You don’t need to watch the preceding Legends movies to enjoy Mortal Kombat Legends: Snow Blind. Admittedly, almost everyone around me in the audience was here simply because this was a New York Comic Con event. Despite the lighter covid-limited-seating and that most of us in the audience were simply here to enjoy and exchange panels info of things to see on Day 1, what really stood out for this screening is just how much the audience left feeling entertained. The movie does a good job of exceeding expectations, even better, when there are none, which is how I think most viewers should approach it.
The story focuses on a young Kenshi (played by Manny Jacinto) from the Mortal Kombat series. Who is a lesser-known warrior than your Sub Zeros and Liu Kangs of the franchise, which actually helps its fresh take on the story. The film follows his journey as the only hero willing to stand against The Black Dragon, a recycled Mortal Kombat villain organization led by the surprisingly unstoppable King Kano (David Wenham). This time around Kano is more-or-less a cyborg in a very terminator body suit kind of way. Likewise, he and his Black Dragon actually have a pretty menacing role compared to previous depictions of the franchise.
The Black Dragon rule, led by the surprisingly unstoppable Kano. Kano is a big leader this time. He’s also kind of cybernetic in an Ultron kind of way in the black dragon. Cybernetic takes a step further than what we’re used to. Though with his goons such as Kano and crew. In no particular order, there’s some ruffians, a robbery, and a newly pacifist-living Kuai Liang (Ron Yuan), who is absolutely stellar in his portrayal of Old-Man Sub-Zero.
Now, though the Kenshi and sub-zero storyline are the focus, for a story that starts out pretty good, it does backpedal onto post-apocalpytic cliches by its midpoint. Anyone who has watched Daredevil (as Kenshi is a blind swordsman) or has seen any sort of old-mentor teaches padawan kind of story sort of can tell beat-for-beat what’s going to happen by the midpoint of the movie. There’s a cursed item. A motivation for revenge. And themes of regret and repeantance that while violently motivate for the characters, again, isn’t reinventing the wheel for the genre.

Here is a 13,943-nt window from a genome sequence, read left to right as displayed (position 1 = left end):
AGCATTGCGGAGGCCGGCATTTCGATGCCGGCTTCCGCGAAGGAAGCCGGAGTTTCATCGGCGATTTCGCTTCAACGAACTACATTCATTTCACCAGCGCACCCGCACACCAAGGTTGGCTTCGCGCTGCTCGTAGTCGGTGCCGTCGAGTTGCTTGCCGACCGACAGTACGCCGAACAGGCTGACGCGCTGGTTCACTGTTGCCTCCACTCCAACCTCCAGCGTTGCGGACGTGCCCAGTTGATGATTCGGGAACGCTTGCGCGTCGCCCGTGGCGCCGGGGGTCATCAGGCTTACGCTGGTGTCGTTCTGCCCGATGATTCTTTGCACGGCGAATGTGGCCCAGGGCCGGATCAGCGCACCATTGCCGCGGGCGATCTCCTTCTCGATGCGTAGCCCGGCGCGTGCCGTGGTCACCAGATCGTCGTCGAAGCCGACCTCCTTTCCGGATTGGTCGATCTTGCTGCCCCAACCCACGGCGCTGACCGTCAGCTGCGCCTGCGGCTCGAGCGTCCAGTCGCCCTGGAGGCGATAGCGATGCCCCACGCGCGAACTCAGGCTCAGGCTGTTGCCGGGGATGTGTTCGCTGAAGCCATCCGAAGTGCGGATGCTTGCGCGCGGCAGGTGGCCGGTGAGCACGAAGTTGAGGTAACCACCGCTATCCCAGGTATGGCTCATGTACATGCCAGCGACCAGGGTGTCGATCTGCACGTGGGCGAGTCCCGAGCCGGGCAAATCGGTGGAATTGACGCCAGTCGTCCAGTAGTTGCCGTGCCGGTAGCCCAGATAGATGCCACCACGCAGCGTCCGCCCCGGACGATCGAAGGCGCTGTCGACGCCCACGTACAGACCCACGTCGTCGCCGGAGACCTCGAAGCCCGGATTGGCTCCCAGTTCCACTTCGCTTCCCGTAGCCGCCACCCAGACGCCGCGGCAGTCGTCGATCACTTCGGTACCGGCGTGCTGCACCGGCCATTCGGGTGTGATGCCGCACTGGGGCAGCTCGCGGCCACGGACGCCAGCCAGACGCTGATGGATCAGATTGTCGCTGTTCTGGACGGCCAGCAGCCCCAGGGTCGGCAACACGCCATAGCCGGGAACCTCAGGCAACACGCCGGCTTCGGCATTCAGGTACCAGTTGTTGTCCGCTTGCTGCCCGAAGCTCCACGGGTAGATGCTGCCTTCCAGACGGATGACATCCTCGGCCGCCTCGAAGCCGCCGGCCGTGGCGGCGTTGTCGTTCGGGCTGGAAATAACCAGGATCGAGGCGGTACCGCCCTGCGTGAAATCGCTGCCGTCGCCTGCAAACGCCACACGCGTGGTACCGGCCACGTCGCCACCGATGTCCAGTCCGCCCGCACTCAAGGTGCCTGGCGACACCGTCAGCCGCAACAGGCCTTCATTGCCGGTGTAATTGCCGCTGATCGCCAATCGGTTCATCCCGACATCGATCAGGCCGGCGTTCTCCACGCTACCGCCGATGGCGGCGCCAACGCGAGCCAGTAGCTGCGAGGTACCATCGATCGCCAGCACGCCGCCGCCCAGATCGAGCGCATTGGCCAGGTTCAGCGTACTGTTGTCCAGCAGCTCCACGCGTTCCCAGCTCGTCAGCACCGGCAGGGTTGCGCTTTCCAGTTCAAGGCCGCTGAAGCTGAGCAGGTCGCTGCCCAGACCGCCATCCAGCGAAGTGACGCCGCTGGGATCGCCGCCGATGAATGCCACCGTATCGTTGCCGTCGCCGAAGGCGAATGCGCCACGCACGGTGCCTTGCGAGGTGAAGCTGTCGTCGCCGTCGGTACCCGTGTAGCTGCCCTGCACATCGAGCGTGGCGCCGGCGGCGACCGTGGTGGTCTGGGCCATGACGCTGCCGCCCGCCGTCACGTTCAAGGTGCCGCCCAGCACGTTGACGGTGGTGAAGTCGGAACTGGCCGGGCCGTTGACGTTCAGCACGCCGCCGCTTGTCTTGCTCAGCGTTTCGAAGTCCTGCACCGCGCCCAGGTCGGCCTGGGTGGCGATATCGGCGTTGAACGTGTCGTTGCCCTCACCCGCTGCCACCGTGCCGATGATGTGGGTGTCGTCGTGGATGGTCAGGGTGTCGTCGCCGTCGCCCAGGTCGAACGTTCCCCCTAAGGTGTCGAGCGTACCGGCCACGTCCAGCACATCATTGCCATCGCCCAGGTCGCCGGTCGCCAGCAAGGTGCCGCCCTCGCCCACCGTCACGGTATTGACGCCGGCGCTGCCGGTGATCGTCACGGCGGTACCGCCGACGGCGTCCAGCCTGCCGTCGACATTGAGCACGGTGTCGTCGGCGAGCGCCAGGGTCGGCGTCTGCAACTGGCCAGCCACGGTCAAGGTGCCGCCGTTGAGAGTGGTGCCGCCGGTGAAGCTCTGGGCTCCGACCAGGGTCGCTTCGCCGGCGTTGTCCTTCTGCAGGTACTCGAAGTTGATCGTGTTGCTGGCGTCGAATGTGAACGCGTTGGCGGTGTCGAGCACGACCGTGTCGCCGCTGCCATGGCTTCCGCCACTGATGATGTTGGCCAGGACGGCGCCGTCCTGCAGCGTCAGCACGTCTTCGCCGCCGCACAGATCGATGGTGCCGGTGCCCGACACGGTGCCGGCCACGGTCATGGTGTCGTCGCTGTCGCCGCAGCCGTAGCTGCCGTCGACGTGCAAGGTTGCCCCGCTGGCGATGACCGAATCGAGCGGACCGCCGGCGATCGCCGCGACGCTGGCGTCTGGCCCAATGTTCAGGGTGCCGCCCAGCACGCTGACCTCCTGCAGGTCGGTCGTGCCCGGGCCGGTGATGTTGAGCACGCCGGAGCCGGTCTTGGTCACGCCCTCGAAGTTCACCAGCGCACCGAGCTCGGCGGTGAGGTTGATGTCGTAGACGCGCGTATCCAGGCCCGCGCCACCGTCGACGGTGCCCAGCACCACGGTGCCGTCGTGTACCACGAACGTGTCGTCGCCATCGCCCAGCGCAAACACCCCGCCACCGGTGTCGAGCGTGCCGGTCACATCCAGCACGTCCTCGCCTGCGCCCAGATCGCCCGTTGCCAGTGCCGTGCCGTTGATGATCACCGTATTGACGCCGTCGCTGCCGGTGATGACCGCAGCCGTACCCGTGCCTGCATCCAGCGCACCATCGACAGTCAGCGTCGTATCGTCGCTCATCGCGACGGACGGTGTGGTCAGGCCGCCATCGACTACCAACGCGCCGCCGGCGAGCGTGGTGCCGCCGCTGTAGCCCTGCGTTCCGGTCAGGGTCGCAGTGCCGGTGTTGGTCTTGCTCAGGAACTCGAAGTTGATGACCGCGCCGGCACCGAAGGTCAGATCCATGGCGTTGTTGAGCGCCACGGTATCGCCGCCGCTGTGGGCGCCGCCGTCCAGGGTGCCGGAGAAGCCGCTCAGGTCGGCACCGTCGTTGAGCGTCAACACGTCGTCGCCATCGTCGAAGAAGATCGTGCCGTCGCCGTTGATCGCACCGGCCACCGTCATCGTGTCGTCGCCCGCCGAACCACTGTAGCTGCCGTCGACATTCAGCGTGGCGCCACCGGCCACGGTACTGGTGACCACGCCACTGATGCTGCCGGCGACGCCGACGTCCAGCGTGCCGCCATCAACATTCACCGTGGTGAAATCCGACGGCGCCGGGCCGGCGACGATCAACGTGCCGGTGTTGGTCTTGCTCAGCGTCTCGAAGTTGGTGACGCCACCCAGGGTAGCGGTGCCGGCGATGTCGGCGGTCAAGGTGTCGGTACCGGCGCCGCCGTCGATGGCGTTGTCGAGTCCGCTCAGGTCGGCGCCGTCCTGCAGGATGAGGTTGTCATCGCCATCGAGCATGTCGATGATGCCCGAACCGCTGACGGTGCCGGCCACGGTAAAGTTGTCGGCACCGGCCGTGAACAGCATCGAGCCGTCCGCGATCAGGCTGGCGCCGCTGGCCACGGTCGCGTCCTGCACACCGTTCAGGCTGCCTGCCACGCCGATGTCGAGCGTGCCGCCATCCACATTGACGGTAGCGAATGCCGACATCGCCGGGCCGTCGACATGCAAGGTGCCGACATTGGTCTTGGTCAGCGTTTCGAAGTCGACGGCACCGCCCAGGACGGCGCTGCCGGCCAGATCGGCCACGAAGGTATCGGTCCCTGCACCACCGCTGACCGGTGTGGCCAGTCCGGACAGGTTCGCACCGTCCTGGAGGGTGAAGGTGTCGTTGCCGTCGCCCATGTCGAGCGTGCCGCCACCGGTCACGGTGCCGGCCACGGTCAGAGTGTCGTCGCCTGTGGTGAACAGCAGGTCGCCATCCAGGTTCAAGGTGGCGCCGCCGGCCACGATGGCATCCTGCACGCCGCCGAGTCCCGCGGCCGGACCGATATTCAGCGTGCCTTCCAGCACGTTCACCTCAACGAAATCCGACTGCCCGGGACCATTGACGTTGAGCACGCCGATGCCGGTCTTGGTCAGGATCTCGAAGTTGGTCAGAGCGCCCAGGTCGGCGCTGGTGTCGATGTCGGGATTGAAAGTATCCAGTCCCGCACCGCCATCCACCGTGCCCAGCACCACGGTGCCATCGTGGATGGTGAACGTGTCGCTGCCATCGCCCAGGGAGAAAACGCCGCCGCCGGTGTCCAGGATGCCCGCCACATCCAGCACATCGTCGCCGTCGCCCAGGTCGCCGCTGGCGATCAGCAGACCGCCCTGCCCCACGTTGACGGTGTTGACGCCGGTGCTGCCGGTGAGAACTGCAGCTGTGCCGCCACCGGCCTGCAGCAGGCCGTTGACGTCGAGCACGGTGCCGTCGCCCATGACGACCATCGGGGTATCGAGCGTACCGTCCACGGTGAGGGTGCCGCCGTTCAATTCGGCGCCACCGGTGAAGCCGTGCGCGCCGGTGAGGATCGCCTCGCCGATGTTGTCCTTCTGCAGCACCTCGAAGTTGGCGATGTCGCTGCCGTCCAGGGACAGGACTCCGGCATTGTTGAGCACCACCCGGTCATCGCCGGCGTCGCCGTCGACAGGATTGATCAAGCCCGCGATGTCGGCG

Which is why I think, the best thing to come out of this movie is actually Manny Jacquinto, who in so many ways, was surprisingly fantastic in this role. His playful take on the smart mouthed yet headstrong Kenshi comes off as sly, yet, cunning and his character arc feels genuinely refreshing for a series that’s sort of always depended on its extremities, whether it be Mortal Kombat’s visceral fatalities or ridiculous extra-dimensional karate-tournament to the death (I’m kidding) themed cinema style.
Seeing Kenshi grow in this journey and hearing Jacquinto’s cadence change along with the growth of his character does seem remarkable if you, like myself, keep remembering that this is Jason Mendoza from The Good Place. There’s some serious growth in range here as an actor just from his voice alone and Jacquinto does such a good job of going from cocky youth to serious warrior. I’d even say he’d be a fantastic choice for Nightwing, if this were possible (He’d also be the first Filipino Nightwing that had a cultural reason to use Eskrima Sticks).
Aesthetically, everything about these wastelands feels just like Mad Max…
It’s a western post-apocalypse filled with desert broken down wooden saloons and some, let’s just say, bombastic evil villain tropes. It should also be noted that Kano, a notoriously Australian retconned villain in the series, makes sort of the perfect antagonist for these wastes given that the Mad Max aesthetic and vibe was also entirely shot and taken off the desserts of Australia in those original movies.
Atop of this, one of the things stand out the most is that the movie is incredibly ultra violent. Lots of what you see is very reminiscent of some late 2000s Adult-Swim types of series, in that the action is over the top along with the weapons, gore, bullets, and viscera. That said, there were issues regarding the penciling and character models, whose textures at times felt disjointed from the movements of the film overall.
Now, the barrier to entry for this movie is a basic knowledge of Mortal Kombat. Some favorite characters make some appearances such as Sub Zero, Shang Tsung, and a few more cameos that I’ll avoid for the sake of spoilers as there’s a decent amount of fan service that’s best to approach blind.
Snow Blind isn’t a mind-boggling adventure nor it is a film that does much to depend on the laurels of its predecessor. Rather, the movie does what any good Mortal Kombat wants to achieve: showcasing violent action littered with fatalities while presenting some sort of ninja-aesthetically themed tragedy. All of which gets achieved in its hour and twenty-two-minute runtime… plus, a post-apocalypse.
Mortal Kombat Legends: Snow Blind will be available on digital release on October 9th and on the physical disk and Blu-Ray on October 10th